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Insights from our prosthetists about new technology, advances in prosthetics, & more

Prosthetic Liners: A Conversation with Our Prosthetists

July 7, 2014


Often under appreciated, liners are the foundation of a comfortable and effective prosthetic. What are the differences between liners, what advancements have been made in liner technology, and what type of liner is right for you?

We discussed a few of common questions with our prosthetic team and have the following to report:

Why are liners important?

Liners are important because they are the best available means of preventing skin abrasions, reducing bone pressure in the prosthesis, and improving socket suspension for amputees.

How are prosthetic liners made?

Over the years, liner materials have evolved greatly, and popular materials today include thermoplastic elastomer (TPE), polyurethane, and silicone. Each material has its own strengths and weaknesses.

Liners also come with a variety of suspension options. Suspension is how the prosthetic is held on to an amputee’s residual limb. Common suspension systems include pin, vacuum, suction, contact/sleeve, and seal-in liner systems. Like the liner materials, these suspension systems have their own unique strengths and shortcomings.

Are there any trade-offs when using a liner?

In fact, there are. While liners have numerous benefits for amputees, they also can cause perspiration issues, hygiene concerns and occasional skin breakdown. However, all things considered the benefits of liners far outweigh the costs.

What prosthetic liner is right for me?

Clinically, we begin by reviewing the current liner that an amputee is using and diagnose the level of comfort and mobility that it provides. We then assess the residual limb and decide what liner and suspension technologies are most appropriate for each individual’s specific needs based on our clinical judgment and experience. Too often, we meet amputees who have been given a one-size fits all liner solution by their previous prosthetic clinic. Liner material, design and suspension type all influence the comfort, fit, skin compatibility and durability of the prosthesis. Where many companies have a very strong preference for one type of liner, the prosthetists at MCOP select liners based on your specific lifestyle and a variety of other clinical factors.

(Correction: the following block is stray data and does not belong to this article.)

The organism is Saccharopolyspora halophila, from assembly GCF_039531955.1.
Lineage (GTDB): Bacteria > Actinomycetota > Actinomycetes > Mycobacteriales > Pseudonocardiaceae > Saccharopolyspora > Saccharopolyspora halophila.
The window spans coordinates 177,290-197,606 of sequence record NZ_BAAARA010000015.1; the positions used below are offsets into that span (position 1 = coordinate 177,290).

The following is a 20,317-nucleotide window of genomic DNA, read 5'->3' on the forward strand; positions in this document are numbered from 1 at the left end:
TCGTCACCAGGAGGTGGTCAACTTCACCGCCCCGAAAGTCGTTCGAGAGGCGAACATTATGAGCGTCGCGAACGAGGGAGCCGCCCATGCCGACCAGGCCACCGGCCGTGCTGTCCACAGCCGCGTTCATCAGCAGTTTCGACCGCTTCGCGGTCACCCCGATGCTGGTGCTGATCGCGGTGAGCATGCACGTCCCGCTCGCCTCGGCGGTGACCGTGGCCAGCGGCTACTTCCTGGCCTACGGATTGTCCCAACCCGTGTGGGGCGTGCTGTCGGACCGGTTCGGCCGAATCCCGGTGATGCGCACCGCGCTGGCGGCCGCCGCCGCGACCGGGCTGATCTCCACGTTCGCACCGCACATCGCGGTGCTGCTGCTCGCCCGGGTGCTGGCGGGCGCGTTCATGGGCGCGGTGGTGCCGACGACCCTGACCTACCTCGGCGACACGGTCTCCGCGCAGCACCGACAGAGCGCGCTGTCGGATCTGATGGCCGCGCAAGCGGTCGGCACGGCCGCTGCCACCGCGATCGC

What are the best liner companies?

At MCOP, we use a variety of liner companies based on the individual amputee and their lifestyle and medical condition. Quality liner manufacturers that we commonly select for our customers include Ossur, OttoBock, Alps, and WillowWood. While there are others, the quality from other manufacturers tends to lag significantly behind these companies and we rarely choose them for our customers as a result.

Is it normal for liners to break down quickly?

Yes and no. While liners do commonly break down, there is a dirty little secret about liner breakdown that often isn’t mentioned by prosthetists. Liner breakdown is often the result of an improperly fitting socket, and is not necessarily due to a lack of quality in the liner itself. If your liner is breaking down regularly in the same location, you may want to consult your prosthetist!

Have more questions about prosthetic liners? Ask us!


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